Star Trek: Enterprise: Rajiin   Rewatch 
August 19, 2019 12:32 PM - Season 3, Episode 4 - Subscribe

Enterprise attempts to gain information about Trellium-D and the Xindi. Complications ensue.

Memory Alpha is thin here:

Background information
> This episode was originally titled "Enemy Advances".
> As evidenced by the final draft script of this installment, the neuro-pressure scene between T'Pol and Tucker, near the start of the episode, was an "added scene", written into the script at a late stage in the making of the episode.
> A Benzite can be seen at the alien market.
> Phlox mentions that Crewman Elizabeth Cutler broke her arm when an anomaly passed through the ship. This is the final reference to Cutler; the actress who played her in previous episodes, Kellie Waymire, died a month after this episode aired and the character was retired.

Memorable Quotes:
"You were transformed into a different species. Don't expect to recover overnight."
- Phlox, when Archer tells him about his dreams of Urquat

"I'm called Rajiin. Very grateful for what you've done, captain. I'll serve you well, I promise."
- Rajiin believing she is now Archer's property

"On our planet... wars were fought over these."
- Tucker, showcasing the various spices from Earth

"Some of our calculations may have been slightly off."
- T'Pol, to Tucker after their failed attempt to synthesize trellium-D

"Leaving us so soon?"
- Archer, to Rajiin, when she tries fleeing by using the transporter

"Have Phlox take a look at your head."
- Archer, to Tucker in sickbay

This Week In:
* Pointless STO Comparisons: Numerous. To cite a few:
- Standing and taking energy weapons fire is a common element in the MMO. (The Xindi are clearly using body armor in this encounter.)
- One of the insectoids used a pulsewave assault weapon.
- Subspace Vortex is available as a player ability via Xindi-themed loot boxes.
* Vulcans Are Superior: Vulcans have 'more resilient neurophysiology' than either humans or Denobulans.
* Non-Catastrophic Equipment Failures: The entire sequence synthesizing Trellium-D probably counts.
* Aliens Outclass Enterprise: Reptilian Xindi prove unstoppable, even by the MACOs. Their ships also have FTL technology Starfleet doesn't even recognize.

Poster’s Log:
A few things stood out to me here.

- The trope of 'vampy super seductress manipulates crew' is unpleasant.
The idea that a pretty woman can compel attraction is deeply problematic for numerous reasons. Plus, I didn't need to see T'Pol in a psychic assault with sexual overtones again.

- This is a dumb plot, and not for the first time on this specific theme.
The last time we saw an enemy faction try to use a pretty girl to pump Archer for information was, I believe, Two Days and Two Nights, where the plot didn't make much sense. A woman was left to wait for Archer someplace and hope a specific confluence of events would lead her to his quarters alone.

Rajiin is similar. Is the slave dealer in on this? How was he supposed to be sure nobody would kill him? Why are the girls not restrained, (like, did any others escape while the *one guy watching* was busy)? How long was she supposed to wait? What if Archer was gay? What if... well. It just hinges on a bunch of things breaking exactly correctly, which seems nonsensical given how little the Xindi appear to know about humans in the first place.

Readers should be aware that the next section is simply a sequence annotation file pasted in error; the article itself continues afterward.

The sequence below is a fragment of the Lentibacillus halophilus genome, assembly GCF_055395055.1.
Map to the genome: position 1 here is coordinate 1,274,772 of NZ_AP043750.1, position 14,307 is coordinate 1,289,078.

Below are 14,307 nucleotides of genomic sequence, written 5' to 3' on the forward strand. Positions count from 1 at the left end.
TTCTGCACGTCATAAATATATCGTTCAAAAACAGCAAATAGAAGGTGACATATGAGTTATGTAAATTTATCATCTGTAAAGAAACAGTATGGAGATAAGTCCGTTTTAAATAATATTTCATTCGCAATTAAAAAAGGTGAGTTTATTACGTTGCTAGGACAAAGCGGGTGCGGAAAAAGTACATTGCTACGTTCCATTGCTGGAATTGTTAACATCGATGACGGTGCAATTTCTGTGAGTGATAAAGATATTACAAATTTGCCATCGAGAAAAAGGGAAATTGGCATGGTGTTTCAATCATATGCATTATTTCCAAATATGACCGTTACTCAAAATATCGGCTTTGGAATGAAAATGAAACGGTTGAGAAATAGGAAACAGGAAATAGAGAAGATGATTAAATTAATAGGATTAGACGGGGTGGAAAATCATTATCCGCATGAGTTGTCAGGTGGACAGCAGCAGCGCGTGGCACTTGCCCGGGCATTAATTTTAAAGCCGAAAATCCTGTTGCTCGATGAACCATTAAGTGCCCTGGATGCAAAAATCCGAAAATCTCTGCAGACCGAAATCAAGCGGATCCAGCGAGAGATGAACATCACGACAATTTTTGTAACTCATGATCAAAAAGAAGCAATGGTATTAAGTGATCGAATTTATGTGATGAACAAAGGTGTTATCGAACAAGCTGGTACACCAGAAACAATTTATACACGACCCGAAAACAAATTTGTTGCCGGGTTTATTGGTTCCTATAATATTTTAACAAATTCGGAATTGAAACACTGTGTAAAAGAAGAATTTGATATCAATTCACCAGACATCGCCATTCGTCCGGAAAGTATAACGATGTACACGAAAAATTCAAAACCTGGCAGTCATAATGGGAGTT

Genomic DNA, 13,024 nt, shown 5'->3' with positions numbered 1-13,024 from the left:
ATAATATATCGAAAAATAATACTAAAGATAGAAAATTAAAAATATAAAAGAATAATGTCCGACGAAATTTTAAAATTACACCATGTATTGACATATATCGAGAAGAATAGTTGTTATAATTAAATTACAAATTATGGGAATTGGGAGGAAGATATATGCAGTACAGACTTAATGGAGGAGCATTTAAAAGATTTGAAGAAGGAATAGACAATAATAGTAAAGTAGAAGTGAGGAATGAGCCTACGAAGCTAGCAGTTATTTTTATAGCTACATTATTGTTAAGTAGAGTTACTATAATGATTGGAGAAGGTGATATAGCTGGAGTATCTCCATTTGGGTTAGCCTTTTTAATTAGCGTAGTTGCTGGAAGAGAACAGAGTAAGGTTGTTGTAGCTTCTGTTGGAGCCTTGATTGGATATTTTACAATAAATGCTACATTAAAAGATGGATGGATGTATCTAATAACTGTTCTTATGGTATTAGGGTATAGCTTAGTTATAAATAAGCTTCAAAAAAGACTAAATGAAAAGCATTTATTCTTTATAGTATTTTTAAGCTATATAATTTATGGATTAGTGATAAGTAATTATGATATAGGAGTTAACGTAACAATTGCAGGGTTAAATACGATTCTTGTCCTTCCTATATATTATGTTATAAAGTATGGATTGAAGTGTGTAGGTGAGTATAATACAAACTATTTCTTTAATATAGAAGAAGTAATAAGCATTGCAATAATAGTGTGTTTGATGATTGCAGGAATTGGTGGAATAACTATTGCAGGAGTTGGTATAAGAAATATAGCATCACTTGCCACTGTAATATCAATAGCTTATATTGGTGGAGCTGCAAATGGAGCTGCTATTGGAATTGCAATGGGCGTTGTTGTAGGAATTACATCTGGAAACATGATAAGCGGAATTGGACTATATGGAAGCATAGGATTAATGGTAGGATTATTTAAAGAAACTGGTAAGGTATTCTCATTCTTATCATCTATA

Also, it seems like there are a ton of easier ways to get biomedical data about humans than this.

- The Trellium-D stuff worked for me.
The one thing I really enjoyed in the whole story was them trading a spice rack for the Trellium-D recipe, right down to the chemist sneezing and laughing a bunch. Credit where it's due: that was pretty great.

The ensuing Trellium-D synthesis scene was also a nice touch. Research taking more than one episode is a spot where Trek has traditionally been weak. It was nice to see them struggling, even with the recipe in-hand, because that's what I'd expect.

Anyway. More with the 'mixed bag' stuff.
posted by mordax (7 comments total) 2 users marked this as a favorite
I just sort of remember being disappointed in the overall Trellium-D storyline. Like it was this big huge plot stopper for the first few episodes, the ship can't go anywhere without growing the crew new arms and the ship doing the funky chicken, so they find out about this new mystery compound and twiddle with the synthesis of it and suddenly it was like Trellium-D was really the friends they made along the way? be fair, I finished my rewatch probably in January, so I'm sure I've forgotten things since then.
posted by Kyol at 1:21 PM on August 19, 2019 [2 favorites]

You know what this episode reminded me of? "Our Mrs. Reynolds", the episode of Firefly that aired almost exactly a year before this, and was the first time I'd seen future Mad Men star Christina Hendricks. Same basic plot, and even has the fanservicalicious plot twist of the femme fatale trying to seduce the female crew member, only Firefly had Inara go, "Oh, you're good." (Firefly, of course, had its own problematic aspects, but at least it didn't job a physically superior crew member for the second episode in a row.)